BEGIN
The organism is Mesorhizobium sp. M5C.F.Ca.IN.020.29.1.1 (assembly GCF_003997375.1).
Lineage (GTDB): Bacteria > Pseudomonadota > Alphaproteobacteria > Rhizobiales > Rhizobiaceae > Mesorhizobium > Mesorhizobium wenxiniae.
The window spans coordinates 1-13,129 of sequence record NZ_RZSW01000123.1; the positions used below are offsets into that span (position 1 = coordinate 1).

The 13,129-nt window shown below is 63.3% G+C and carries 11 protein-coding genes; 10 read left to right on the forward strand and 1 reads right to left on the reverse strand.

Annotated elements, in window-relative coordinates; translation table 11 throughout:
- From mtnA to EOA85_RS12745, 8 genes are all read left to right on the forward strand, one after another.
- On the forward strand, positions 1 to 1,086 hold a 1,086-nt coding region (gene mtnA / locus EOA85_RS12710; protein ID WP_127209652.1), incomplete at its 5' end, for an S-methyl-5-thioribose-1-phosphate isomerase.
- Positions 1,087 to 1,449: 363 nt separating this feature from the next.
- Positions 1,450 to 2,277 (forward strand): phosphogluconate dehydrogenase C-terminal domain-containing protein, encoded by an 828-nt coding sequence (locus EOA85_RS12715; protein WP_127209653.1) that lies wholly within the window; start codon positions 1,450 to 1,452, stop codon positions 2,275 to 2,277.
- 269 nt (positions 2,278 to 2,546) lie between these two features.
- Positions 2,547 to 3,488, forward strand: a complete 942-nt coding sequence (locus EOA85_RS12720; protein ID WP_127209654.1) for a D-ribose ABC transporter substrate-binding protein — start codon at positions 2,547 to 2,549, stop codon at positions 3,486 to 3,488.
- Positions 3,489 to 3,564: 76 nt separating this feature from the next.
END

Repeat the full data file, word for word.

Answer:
The organism is Mesorhizobium sp. M5C.F.Ca.IN.020.29.1.1 (assembly GCF_003997375.1).
Lineage (GTDB): Bacteria > Pseudomonadota > Alphaproteobacteria > Rhizobiales > Rhizobiaceae > Mesorhizobium > Mesorhizobium wenxiniae.
The window spans coordinates 1-13,129 of sequence record NZ_RZSW01000123.1; the positions used below are offsets into that span (position 1 = coordinate 1).

The 13,129-nt window shown below is 63.3% G+C and carries 11 protein-coding genes; 10 read left to right on the forward strand and 1 reads right to left on the reverse strand.

Annotated elements, in window-relative coordinates; translation table 11 throughout:
- From mtnA to EOA85_RS12745, 8 genes are all read left to right on the forward strand, one after another.
- On the forward strand, positions 1 to 1,086 hold a 1,086-nt coding region (gene mtnA / locus EOA85_RS12710; protein ID WP_127209652.1), incomplete at its 5' end, for an S-methyl-5-thioribose-1-phosphate isomerase.
- Positions 1,087 to 1,449: 363 nt separating this feature from the next.
- Positions 1,450 to 2,277 (forward strand): phosphogluconate dehydrogenase C-terminal domain-containing protein, encoded by an 828-nt coding sequence (locus EOA85_RS12715; protein WP_127209653.1) that lies wholly within the window; start codon positions 1,450 to 1,452, stop codon positions 2,275 to 2,277.
- 269 nt (positions 2,278 to 2,546) lie between these two features.
- Positions 2,547 to 3,488, forward strand: a complete 942-nt coding sequence (locus EOA85_RS12720; protein ID WP_127209654.1) for a D-ribose ABC transporter substrate-binding protein — start codon at positions 2,547 to 2,549, stop codon at positions 3,486 to 3,488.
- Positions 3,489 to 3,564: 76 nt separating this feature from the next.